1. SSL.Connection object that triggered the verification.
2. OpenSSL.crypto.X509 the certificate being validated.
3. An integer containing the error number (0 in case no error) of the error detected. You can find their meaning in the OpenSSL documentation.
4. An integer indicating the depth of the certificate being validated. If it is 0 then it means it is the given certificate is the one being validated, in other case is one of the chain of certificates.
5. An integer that indicates whether the validation of the certificate currently being validated (the one in the second argument) passed or not the validation. A value of 1 is a successful validation and 0 an unsuccessful one.
The callback function must return a boolean value indicating the result of the verification, it must return True for a successful verification and False otherwise.

In this callback function you can do as you want. In the rabbit's plugin case I decided to take into account some of the errors, I could ignore trust errores when they are not needed and I decided to raise an Exception when a certificate was not valid.

For example, if one is only interested in checking whether the certificate at depth 0 is time valid and no other error is contemplated a possible callback function would be:
def callback_function(conn, cert, errno, depth, result):
if depth == 0 and (errno == 9 or errno == 10):
return False # or raise Exception("Certificate not yet valid or expired")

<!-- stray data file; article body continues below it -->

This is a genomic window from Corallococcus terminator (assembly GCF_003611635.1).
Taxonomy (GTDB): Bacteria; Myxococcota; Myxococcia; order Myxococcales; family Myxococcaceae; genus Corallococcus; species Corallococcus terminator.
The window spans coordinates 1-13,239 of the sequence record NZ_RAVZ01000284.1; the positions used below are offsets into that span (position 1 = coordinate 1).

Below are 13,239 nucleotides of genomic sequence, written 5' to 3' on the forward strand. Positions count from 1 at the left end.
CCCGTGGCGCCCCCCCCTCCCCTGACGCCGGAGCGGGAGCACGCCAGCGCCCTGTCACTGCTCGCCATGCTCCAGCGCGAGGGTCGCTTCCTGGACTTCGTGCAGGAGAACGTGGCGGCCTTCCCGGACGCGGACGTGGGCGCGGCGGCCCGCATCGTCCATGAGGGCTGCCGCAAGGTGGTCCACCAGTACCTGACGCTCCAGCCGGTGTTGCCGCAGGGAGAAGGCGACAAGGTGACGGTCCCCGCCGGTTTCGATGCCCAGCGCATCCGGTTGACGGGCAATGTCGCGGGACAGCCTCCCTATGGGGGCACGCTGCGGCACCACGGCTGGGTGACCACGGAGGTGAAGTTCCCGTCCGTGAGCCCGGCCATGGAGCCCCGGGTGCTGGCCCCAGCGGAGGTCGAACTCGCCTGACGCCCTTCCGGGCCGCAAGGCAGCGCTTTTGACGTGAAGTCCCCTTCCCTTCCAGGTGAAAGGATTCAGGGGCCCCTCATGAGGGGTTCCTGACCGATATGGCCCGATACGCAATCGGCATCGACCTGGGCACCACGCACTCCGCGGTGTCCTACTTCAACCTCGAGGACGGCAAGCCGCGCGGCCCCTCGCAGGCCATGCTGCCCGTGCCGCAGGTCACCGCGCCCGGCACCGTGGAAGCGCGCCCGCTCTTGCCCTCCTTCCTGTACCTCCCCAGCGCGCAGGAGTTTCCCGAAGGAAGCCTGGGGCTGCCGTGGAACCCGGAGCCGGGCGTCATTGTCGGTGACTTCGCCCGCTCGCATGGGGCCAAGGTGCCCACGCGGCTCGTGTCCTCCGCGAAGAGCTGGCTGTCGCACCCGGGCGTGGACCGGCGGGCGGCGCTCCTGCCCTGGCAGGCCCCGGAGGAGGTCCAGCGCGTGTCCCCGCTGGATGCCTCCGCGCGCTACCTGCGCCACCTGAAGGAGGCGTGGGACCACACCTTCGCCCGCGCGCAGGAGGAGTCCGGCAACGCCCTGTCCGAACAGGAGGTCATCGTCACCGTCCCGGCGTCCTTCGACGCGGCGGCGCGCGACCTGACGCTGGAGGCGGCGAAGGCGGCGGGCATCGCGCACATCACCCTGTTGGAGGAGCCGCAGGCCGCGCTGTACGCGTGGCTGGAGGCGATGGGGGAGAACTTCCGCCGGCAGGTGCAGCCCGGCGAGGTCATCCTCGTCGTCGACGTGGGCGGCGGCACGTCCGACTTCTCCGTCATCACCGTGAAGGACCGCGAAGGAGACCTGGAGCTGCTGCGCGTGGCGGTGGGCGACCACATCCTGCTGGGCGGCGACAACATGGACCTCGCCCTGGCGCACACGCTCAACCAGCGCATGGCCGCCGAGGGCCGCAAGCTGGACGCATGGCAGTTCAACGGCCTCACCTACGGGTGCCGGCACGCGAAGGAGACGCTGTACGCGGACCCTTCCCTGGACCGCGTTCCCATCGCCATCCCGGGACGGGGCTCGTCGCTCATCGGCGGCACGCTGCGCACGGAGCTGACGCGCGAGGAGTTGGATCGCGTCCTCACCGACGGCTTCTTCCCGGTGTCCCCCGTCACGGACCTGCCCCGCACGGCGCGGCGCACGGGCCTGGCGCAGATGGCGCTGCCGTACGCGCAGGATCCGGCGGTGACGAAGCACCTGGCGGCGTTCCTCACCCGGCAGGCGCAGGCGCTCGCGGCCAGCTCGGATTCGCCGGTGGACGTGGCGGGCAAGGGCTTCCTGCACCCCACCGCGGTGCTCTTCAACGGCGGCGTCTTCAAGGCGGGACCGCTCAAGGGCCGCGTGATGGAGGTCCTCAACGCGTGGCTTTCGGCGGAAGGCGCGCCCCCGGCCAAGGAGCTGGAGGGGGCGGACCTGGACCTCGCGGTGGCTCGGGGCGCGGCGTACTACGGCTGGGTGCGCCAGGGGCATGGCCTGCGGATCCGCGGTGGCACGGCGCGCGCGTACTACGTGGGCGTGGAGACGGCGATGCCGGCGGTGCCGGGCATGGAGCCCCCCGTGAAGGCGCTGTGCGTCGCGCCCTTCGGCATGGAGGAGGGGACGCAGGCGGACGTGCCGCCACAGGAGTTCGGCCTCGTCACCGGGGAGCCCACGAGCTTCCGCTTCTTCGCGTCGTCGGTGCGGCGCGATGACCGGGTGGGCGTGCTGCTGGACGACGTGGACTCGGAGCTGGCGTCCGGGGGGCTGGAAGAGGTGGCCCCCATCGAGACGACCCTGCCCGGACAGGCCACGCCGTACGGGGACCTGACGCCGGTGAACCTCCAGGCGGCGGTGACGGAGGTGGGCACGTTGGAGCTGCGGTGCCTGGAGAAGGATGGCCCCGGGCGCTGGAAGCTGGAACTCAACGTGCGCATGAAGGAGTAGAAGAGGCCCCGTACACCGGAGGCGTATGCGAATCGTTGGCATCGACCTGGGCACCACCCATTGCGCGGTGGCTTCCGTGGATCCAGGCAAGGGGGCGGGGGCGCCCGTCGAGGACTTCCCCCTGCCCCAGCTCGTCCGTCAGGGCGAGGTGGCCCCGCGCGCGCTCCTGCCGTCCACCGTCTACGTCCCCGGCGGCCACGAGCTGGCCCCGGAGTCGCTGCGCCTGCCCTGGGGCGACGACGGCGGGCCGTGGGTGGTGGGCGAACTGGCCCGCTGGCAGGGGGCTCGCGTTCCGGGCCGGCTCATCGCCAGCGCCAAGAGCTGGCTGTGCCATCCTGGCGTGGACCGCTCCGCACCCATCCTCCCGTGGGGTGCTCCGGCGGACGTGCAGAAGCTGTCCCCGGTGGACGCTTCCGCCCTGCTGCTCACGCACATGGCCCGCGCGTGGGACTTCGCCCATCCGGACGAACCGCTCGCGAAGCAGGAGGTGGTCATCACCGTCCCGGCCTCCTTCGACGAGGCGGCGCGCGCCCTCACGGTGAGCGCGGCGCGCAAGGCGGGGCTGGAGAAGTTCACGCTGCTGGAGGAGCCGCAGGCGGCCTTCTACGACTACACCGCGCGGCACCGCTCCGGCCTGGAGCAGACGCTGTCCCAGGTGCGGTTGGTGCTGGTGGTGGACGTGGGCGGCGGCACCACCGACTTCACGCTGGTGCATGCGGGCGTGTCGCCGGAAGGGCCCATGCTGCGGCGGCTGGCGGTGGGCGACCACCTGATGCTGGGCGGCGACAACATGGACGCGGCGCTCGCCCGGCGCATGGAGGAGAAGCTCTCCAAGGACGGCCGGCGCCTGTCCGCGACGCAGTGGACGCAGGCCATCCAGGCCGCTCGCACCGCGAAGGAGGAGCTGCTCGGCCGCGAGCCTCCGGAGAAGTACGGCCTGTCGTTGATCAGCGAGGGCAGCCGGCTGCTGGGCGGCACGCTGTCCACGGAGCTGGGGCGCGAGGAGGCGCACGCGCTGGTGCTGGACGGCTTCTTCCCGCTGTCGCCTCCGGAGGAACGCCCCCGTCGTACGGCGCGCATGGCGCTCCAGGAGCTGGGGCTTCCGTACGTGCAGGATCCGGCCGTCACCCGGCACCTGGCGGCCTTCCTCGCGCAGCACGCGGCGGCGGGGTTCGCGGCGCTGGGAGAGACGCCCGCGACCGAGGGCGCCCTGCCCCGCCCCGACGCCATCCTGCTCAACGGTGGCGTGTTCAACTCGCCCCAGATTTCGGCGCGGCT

return True


The behavior of what happens if a callback functions returns False depends on the verification method set: if SSL.VERIFY_NONE was used then the verification chain is not followed but if SSL.VERIFY_PEER was used then a callback function returning False will raise an OpenSSL.SSL.Error exception.

### Hashing algorithm used to sign the certificate and public key size

To access the information of the certificate first we need to get it. In PyOpenSSL certificates are modeled as OpenSSL.crypto.X509 objects. To grab the certificate from a connection all it has to be done is call the get_peer_certificate() method of SSL.Connection object.

Once we have the certificate object we can retrieve its public key (OpenSSL.crypto.PKey object) using the get_pubkey() method and its size by calling the bits() method on the returned object.

To retrieve the hashing algorithm used, the method to call is get_signature_algorithm()on the certificate object.

### Verifying the host matches the common name on the certificate

The first thing to do is to get the common name from the certificate. This information is located inside a X509Name object corresponding to the subject of the certificate. This object is obtained using the get_subject()method on the certificate we are analyzing. Once the X509Name object is obtained the commonName attribute can be accessed to obtain the common name from the certificate.

The next step is to convert that common name to a regex, why is this necessary? Cause a certificate can be issued for a whole domain or subdomain. For example a certificate issued for *.xxx.com is valid for www.xxx.com or mail.xxx.com. To do that we need to replace the dots for escaped dots and after that the wildcard for a wildcard in regex, which is the combination of the dot and the asterisk.